20/10/2016 6:38 PM IST | Updated 20/10/2016 7:45 PM IST

How Nikkhil Advani Hopes To Disrupt Indian Television With 'P.O.W. - Bandi Yuddh Ke'

This upcoming adaptation of the acclaimed Israeli hit ‘Prisoners of War’ is one of the most expensive Indian shows of all time, but its budget isn't its only selling point.

Star Plus/YouTube
(L-R) Amrita Puri and Sandhya Mridul in a still from 'P.O.W - Bandi Yuddh Ke'.

When I meet a weary looking Nikkhil Advani at his office in Khar, he informs me that 61 episodes of his upcoming TV series P.O.W. - Bandi Yuddh Ke have been shot, with 50 masters delivered. They're roughly 110 days into shoot and three weeks away from the series premiere. More than half the show remains to be shot and the pressure is palpable.

"It's relentless," he says, sighing as he leans back on a chair. This interview is the day's only real breather before he has to head off to Kamalistan Studio in Mumbai's Jogeshwari area, where that day's shoot is taking place. "I can't shoot chronologically because we have 90 locations and a big cast, so you have to constantly try and keep finding the balance between location, actor, and what we're looking to shoot. Notes keep flying all over WhatsApp all day trying to coordinate stuff."

He used to begin his day by scrolling through Twitter and reading all kinds of news articles. Now, he spends an hour and a half everyday just reading drafts of the latest episode. "When we started, I remember thinking, 'How difficult can it be? I've made big films!'," he says, laughing at his own naiveté. "It's like running a marathon every day. You can have a great day where you shoot a great scene, but then you sober up when you realise there are a hundred other scenes that now have to match up to this level."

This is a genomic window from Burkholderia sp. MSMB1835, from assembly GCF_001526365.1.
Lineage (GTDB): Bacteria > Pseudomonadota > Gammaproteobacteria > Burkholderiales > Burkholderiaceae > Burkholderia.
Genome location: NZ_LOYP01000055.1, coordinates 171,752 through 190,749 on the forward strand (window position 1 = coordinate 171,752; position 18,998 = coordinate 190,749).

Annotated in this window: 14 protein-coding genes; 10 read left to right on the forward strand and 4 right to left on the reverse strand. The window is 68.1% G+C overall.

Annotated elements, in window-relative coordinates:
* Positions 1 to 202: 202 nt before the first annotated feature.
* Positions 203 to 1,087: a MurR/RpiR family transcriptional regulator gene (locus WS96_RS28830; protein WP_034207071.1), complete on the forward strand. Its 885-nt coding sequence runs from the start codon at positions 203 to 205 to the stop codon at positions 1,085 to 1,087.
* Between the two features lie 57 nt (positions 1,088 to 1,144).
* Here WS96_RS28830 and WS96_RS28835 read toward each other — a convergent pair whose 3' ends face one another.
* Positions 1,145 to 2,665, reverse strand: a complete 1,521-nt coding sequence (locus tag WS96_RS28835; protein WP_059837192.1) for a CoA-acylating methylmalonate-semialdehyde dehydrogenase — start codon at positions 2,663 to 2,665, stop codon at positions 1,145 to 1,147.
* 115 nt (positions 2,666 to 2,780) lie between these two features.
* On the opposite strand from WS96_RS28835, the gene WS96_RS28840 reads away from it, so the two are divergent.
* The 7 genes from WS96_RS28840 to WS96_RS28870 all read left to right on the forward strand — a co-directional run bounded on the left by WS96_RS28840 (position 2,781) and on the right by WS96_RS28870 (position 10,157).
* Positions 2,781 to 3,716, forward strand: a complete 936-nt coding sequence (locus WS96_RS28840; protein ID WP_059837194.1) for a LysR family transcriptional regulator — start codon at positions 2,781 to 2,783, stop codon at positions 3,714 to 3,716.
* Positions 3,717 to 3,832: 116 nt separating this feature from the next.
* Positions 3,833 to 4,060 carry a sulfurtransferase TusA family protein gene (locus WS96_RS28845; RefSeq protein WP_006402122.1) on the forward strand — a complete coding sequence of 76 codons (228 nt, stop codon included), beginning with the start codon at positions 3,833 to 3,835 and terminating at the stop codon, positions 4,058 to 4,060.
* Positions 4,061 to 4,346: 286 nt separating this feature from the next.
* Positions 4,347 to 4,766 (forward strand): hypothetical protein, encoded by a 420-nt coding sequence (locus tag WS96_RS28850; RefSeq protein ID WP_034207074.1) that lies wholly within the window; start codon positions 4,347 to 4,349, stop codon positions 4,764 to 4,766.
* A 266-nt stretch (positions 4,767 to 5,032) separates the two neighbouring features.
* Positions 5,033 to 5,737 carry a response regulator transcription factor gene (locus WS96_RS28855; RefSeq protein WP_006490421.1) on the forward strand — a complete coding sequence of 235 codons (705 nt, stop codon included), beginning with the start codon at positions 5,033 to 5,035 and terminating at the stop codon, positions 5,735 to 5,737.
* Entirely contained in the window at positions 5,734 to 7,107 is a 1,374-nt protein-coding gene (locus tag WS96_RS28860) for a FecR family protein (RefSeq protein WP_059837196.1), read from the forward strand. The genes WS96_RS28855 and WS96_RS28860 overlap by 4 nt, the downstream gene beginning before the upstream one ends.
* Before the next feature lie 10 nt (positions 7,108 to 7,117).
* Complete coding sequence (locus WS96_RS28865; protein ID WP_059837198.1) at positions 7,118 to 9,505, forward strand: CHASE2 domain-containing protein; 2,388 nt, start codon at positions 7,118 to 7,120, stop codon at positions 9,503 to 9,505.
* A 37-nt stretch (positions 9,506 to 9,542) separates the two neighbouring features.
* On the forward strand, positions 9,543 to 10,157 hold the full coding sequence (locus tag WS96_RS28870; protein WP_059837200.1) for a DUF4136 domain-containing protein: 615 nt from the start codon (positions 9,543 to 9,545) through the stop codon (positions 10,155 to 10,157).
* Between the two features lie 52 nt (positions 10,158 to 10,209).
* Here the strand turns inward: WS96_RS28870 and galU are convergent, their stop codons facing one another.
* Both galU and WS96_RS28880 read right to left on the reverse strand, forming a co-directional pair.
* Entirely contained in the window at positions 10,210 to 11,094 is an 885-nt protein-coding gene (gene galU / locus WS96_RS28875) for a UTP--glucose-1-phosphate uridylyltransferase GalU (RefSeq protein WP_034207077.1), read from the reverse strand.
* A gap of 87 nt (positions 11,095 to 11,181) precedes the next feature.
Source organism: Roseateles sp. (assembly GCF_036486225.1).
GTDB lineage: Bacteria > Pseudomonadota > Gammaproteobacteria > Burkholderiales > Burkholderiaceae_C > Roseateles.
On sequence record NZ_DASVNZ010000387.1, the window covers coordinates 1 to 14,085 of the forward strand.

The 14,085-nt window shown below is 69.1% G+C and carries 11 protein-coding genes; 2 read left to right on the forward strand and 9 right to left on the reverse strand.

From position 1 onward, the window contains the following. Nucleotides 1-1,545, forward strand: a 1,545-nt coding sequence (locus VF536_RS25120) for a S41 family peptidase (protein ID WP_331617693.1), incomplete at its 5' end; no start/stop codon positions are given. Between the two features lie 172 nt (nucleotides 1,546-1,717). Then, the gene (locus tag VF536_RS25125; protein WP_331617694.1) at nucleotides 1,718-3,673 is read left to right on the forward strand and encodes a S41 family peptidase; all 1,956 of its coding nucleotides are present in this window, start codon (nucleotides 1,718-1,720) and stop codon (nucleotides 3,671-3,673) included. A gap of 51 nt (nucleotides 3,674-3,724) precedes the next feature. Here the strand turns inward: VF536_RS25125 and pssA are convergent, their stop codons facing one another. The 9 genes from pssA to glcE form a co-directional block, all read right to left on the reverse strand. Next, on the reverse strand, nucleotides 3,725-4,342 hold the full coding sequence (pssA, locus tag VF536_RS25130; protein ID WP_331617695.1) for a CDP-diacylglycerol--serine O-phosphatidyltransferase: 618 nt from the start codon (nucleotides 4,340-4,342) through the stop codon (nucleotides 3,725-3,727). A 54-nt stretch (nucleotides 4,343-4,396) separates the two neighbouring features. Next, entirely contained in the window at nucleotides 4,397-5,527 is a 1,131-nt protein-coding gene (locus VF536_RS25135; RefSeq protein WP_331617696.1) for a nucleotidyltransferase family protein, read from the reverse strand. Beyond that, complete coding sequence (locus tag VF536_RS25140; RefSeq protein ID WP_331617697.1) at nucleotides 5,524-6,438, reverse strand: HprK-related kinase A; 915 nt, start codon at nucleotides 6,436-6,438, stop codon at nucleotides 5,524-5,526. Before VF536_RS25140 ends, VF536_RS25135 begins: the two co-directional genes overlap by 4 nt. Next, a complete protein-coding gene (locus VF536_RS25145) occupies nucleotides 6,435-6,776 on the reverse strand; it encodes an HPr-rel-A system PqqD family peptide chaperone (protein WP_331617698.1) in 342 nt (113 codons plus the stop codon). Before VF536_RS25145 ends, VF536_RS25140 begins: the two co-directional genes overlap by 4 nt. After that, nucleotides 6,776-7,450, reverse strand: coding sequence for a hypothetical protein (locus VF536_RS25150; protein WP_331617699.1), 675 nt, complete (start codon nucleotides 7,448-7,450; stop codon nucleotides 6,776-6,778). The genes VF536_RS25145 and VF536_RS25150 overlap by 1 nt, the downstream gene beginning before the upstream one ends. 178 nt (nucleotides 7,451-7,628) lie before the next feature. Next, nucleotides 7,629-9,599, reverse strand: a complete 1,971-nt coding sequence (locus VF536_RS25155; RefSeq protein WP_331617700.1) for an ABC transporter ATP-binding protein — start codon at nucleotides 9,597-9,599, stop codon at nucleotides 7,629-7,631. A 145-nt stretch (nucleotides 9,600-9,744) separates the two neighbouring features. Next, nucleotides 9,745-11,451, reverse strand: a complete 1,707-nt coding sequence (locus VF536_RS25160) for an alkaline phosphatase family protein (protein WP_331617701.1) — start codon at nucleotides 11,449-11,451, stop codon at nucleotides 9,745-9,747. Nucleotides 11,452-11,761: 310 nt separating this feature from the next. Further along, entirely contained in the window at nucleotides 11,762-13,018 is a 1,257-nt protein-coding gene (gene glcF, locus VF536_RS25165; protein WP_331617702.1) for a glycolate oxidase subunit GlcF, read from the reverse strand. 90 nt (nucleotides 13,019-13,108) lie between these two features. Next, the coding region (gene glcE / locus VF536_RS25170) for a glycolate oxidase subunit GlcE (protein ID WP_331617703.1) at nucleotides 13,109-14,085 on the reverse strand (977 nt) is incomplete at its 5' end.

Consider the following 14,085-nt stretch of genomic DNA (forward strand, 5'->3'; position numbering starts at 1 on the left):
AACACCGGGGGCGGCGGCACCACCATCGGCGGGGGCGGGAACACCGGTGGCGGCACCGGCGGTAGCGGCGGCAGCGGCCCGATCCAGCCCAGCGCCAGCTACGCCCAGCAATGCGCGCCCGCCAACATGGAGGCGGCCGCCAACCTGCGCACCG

Courtesy Star India
Filmmaker Nikkhil Advani on the sets of 'P.O.W. - Bandi Yuddh Ke'.

P.O.W. - Bandi Yuddh Ke stars Sandhya Mridul, Amrita Puri, Purab Kohli, Satyadeep Misra, Manish Choudhary, and Rasika Dugal. Kohli and Misra play two Indian prisoners of war, abducted during the 1999 Kargil war, who return home after 17 years to their wives, Puri and Mridul respectively.

The upcoming drama, which premieres on Star Plus on November 7, is said to be one of the biggest TV shows ever to be produced in India. A spokesperson from Star, which is brodcasting and financing the show, refuses to divulge its budget and Advani, whose company Emmay Entertainment is producing it, swears he doesn't even know the exact figure himself. "Every time I ask for something that's going to cost a lot of money, I get told things like, 'Do you know you're making one of the most expensive shows in the world?'" he says, with a laugh.

I can't tell whether this is meant to be an exaggeration or fact. But going by various industry estimations, P.O.W. - Bandi Yuddh Ke's budget is comparable to that of Anil Kapoor starrer 24, despite not having names as well-known as the veteran amongst its cast, which implies that more money may have gone into its making. Advani says that the show is very 'Indian' in terms of the way it is being exhibited — a finite series with one 30-minute-long episode airing six nights a week at prime-time, rather than subscribing to the format of seasons and weekly episodes as is the norm in the West. However, in terms of the treatment, it is 'international'. "You'll find everything very real in terms of treatment, characterisation, narrative, the setting, and the environment," he promises. His crew is treating the show as a 21-hour-long film, and it is being shot as such, with big outdoor sets, complex set-pieces, and state-of-the-art cameras and lenses.

For him, 'P.O.W. - Bandi Yuddh Ke' is a bridge between two ideologies: a show with film-like aesthetics that aims to reach the viewer binging on 'House Of Cards' and 'Daredevil', but with themes and emotions one would find even in a regular saas-bahu serial.

Even so, with a total of 126 episodes of roughly half an hour each to deliver, Advani and his 149-strong crew have had to resort to finding creative solutions to cost-related problems. For instance, they were told that hiring a helicopter for a certain day of shoot would not be affordable. "They [the network] told me, 'Do you know how much it costs to hire a helicopter for eight hours?' I said I only wanted it for two hours. They asked, 'How will you take 25 shots in two hours?'"